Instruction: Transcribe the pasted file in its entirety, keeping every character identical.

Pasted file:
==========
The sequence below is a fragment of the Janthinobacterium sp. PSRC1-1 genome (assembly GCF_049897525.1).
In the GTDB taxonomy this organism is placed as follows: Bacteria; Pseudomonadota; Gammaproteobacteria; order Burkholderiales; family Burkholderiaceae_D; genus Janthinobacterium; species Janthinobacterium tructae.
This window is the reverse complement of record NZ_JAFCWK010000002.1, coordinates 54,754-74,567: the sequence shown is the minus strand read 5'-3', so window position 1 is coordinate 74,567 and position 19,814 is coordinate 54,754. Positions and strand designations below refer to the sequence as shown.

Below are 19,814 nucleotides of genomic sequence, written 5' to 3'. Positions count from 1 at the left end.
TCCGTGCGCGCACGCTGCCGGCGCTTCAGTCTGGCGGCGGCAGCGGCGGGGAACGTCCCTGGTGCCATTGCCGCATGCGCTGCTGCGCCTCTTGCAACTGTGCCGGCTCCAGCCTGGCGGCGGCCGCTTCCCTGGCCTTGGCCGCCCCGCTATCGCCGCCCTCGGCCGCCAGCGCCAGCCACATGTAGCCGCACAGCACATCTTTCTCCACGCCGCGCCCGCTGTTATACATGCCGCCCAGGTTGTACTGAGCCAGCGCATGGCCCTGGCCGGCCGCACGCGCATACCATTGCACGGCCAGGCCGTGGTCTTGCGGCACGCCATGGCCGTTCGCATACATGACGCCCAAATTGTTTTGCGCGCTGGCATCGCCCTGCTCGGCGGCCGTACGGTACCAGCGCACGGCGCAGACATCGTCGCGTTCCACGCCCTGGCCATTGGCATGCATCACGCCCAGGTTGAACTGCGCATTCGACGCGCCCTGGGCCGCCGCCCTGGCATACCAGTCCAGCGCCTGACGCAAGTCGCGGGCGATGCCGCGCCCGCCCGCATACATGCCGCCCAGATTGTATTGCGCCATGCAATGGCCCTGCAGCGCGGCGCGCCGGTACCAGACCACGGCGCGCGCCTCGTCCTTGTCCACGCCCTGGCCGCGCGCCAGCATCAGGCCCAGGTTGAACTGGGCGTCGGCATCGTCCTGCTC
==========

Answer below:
The sequence below is a fragment of the Janthinobacterium sp. PSRC1-1 genome (assembly GCF_049897525.1).
In the GTDB taxonomy this organism is placed as follows: Bacteria; Pseudomonadota; Gammaproteobacteria; order Burkholderiales; family Burkholderiaceae_D; genus Janthinobacterium; species Janthinobacterium tructae.
This window is the reverse complement of record NZ_JAFCWK010000002.1, coordinates 54,754-74,567: the sequence shown is the minus strand read 5'-3', so window position 1 is coordinate 74,567 and position 19,814 is coordinate 54,754. Positions and strand designations below refer to the sequence as shown.

Below are 19,814 nucleotides of genomic sequence, written 5' to 3'. Positions count from 1 at the left end.
TCCGTGCGCGCACGCTGCCGGCGCTTCAGTCTGGCGGCGGCAGCGGCGGGGAACGTCCCTGGTGCCATTGCCGCATGCGCTGCTGCGCCTCTTGCAACTGTGCCGGCTCCAGCCTGGCGGCGGCCGCTTCCCTGGCCTTGGCCGCCCCGCTATCGCCGCCCTCGGCCGCCAGCGCCAGCCACATGTAGCCGCACAGCACATCTTTCTCCACGCCGCGCCCGCTGTTATACATGCCGCCCAGGTTGTACTGAGCCAGCGCATGGCCCTGGCCGGCCGCACGCGCATACCATTGCACGGCCAGGCCGTGGTCTTGCGGCACGCCATGGCCGTTCGCATACATGACGCCCAAATTGTTTTGCGCGCTGGCATCGCCCTGCTCGGCGGCCGTACGGTACCAGCGCACGGCGCAGACATCGTCGCGTTCCACGCCCTGGCCATTGGCATGCATCACGCCCAGGTTGAACTGCGCATTCGACGCGCCCTGGGCCGCCGCCCTGGCATACCAGTCCAGCGCCTGACGCAAGTCGCGGGCGATGCCGCGCCCGCCCGCATACATGCCGCCCAGATTGTATTGCGCCATGCAATGGCCCTGCAGCGCGGCGCGCCGGTACCAGACCACGGCGCGCGCCTCGTCCTTGTCCACGCCCTGGCCGCGCGCCAGCATCAGGCCCAGGTTGAACTGGGCGTCGGCATCGTCCTGCTC